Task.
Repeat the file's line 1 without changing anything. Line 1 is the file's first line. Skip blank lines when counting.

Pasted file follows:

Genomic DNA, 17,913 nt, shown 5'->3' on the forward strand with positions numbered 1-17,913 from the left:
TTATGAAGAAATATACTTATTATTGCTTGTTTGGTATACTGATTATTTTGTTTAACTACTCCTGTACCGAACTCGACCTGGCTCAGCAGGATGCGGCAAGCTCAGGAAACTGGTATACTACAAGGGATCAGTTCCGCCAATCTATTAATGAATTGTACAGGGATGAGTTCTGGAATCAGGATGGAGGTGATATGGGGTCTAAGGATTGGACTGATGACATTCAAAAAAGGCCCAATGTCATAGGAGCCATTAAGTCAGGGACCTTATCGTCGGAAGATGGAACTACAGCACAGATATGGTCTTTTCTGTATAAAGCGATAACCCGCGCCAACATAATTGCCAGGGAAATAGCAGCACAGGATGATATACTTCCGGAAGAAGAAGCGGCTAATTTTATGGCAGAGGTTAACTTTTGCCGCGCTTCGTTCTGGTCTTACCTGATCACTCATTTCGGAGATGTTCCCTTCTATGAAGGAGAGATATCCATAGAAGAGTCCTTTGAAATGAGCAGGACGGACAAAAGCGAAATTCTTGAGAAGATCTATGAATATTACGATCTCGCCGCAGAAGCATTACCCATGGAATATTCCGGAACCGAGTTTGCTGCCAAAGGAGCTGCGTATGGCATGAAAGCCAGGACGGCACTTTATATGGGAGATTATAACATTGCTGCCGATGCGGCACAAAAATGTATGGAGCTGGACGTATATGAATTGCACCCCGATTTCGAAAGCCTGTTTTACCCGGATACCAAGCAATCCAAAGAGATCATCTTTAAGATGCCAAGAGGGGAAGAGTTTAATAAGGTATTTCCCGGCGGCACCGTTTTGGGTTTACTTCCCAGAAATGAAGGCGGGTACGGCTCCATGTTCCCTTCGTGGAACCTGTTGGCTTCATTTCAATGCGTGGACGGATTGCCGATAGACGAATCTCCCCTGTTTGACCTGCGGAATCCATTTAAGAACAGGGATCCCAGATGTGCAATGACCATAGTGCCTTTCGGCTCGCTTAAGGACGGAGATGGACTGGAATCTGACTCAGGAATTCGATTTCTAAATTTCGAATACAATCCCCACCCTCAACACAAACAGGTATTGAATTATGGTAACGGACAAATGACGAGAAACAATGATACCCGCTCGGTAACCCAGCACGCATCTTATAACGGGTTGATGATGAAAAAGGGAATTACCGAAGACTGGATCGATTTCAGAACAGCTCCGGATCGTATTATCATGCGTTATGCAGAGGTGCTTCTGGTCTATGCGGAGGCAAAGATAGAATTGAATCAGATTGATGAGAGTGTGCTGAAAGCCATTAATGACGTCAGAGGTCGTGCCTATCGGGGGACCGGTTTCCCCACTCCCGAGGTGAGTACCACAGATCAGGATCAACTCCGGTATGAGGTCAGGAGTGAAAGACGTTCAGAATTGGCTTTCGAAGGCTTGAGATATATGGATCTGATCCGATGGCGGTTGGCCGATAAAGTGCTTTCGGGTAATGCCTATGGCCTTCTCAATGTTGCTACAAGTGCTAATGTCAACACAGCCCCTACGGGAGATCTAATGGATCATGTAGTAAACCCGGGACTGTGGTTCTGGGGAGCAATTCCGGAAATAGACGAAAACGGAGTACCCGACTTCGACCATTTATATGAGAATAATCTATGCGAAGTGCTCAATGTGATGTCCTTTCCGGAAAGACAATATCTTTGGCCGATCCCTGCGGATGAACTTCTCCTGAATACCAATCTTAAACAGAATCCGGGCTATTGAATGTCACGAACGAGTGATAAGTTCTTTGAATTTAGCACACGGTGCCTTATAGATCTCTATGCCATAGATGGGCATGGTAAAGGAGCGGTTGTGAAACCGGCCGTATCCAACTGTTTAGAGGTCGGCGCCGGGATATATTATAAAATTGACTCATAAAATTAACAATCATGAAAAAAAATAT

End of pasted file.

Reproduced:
Genomic DNA, 17,913 nt, shown 5'->3' on the forward strand with positions numbered 1-17,913 from the left: